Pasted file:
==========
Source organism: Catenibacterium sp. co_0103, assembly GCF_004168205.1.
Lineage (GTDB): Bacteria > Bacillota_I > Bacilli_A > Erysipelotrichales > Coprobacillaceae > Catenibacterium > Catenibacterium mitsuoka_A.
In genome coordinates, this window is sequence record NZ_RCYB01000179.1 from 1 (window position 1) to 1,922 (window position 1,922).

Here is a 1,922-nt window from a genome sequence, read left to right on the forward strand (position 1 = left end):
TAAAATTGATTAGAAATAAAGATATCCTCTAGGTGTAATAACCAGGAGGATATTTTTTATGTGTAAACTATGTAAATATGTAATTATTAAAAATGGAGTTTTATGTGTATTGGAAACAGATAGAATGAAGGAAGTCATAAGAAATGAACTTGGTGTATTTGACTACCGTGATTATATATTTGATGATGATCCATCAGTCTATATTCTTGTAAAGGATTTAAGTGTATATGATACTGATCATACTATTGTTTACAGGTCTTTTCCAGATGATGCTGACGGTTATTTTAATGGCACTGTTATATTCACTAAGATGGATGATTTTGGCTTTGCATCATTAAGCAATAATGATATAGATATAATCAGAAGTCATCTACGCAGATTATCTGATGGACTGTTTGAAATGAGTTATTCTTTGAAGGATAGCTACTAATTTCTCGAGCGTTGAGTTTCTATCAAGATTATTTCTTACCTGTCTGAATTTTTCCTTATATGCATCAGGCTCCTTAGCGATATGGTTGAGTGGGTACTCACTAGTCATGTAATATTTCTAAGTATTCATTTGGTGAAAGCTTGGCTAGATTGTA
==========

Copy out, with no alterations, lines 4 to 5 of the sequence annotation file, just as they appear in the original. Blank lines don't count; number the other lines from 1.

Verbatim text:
Here is a 1,922-nt window from a genome sequence, read left to right on the forward strand (position 1 = left end):
TAAAATTGATTAGAAATAAAGATATCCTCTAGGTGTAATAACCAGGAGGATATTTTTTATGTGTAAACTATGTAAATATGTAATTATTAAAAATGGAGTTTTATGTGTATTGGAAACAGATAGAATGAAGGAAGTCATAAGAAATGAACTTGGTGTATTTGACTACCGTGATTATATATTTGATGATGATCCATCAGTCTATATTCTTGTAAAGGATTTAAGTGTATATGATACTGATCATACTATTGTTTACAGGTCTTTTCCAGATGATGCTGACGGTTATTTTAATGGCACTGTTATATTCACTAAGATGGATGATTTTGGCTTTGCATCATTAAGCAATAATGATATAGATATAATCAGAAGTCATCTACGCAGATTATCTGATGGACTGTTTGAAATGAGTTATTCTTTGAAGGATAGCTACTAATTTCTCGAGCGTTGAGTTTCTATCAAGATTATTTCTTACCTGTCTGAATTTTTCCTTATATGCATCAGGCTCCTTAGCGATATGGTTGAGTGGGTACTCACTAGTCATGTAATATTTCTAAGTATTCATTTGGTGAAAGCTTGGCTAGATTGTA